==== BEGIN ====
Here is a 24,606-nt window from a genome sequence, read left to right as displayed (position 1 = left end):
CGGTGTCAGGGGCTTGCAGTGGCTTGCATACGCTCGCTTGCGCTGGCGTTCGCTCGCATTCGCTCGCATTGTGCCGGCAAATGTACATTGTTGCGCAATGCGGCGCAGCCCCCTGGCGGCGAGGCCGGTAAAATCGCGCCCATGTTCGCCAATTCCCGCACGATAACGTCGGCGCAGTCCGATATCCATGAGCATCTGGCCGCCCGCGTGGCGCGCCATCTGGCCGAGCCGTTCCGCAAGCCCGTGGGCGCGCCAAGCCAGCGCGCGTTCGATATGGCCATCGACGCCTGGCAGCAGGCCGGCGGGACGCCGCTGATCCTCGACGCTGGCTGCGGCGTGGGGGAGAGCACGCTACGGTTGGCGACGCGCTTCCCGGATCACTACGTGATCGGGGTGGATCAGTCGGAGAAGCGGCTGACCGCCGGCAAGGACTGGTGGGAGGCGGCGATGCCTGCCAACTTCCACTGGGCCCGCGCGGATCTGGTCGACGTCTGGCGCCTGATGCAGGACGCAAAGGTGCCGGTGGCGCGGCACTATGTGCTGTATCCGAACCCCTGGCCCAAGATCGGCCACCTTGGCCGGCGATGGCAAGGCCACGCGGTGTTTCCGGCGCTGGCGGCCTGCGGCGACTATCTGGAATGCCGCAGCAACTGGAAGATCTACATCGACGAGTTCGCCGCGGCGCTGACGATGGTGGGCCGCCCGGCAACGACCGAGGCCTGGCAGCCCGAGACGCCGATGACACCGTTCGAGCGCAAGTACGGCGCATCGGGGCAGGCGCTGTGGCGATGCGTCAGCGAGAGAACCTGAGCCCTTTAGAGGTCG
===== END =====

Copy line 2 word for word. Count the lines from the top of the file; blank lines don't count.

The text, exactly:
CGGTGTCAGGGGCTTGCAGTGGCTTGCATACGCTCGCTTGCGCTGGCGTTCGCTCGCATTCGCTCGCATTGTGCCGGCAAATGTACATTGTTGCGCAATGCGGCGCAGCCCCCTGGCGGCGAGGCCGGTAAAATCGCGCCCATGTTCGCCAATTCCCGCACGATAACGTCGGCGCAGTCCGATATCCATGAGCATCTGGCCGCCCGCGTGGCGCGCCATCTGGCCGAGCCGTTCCGCAAGCCCGTGGGCGCGCCAAGCCAGCGCGCGTTCGATATGGCCATCGACGCCTGGCAGCAGGCCGGCGGGACGCCGCTGATCCTCGACGCTGGCTGCGGCGTGGGGGAGAGCACGCTACGGTTGGCGACGCGCTTCCCGGATCACTACGTGATCGGGGTGGATCAGTCGGAGAAGCGGCTGACCGCCGGCAAGGACTGGTGGGAGGCGGCGATGCCTGCCAACTTCCACTGGGCCCGCGCGGATCTGGTCGACGTCTGGCGCCTGATGCAGGACGCAAAGGTGCCGGTGGCGCGGCACTATGTGCTGTATCCGAACCCCTGGCCCAAGATCGGCCACCTTGGCCGGCGATGGCAAGGCCACGCGGTGTTTCCGGCGCTGGCGGCCTGCGGCGACTATCTGGAATGCCGCAGCAACTGGAAGATCTACATCGACGAGTTCGCCGCGGCGCTGACGATGGTGGGCCGCCCGGCAACGACCGAGGCCTGGCAGCCCGAGACGCCGATGACACCGTTCGAGCGCAAGTACGGCGCATCGGGGCAGGCGCTGTGGCGATGCGTCAGCGAGAGAACCTGAGCCCTTTAGAGGTCG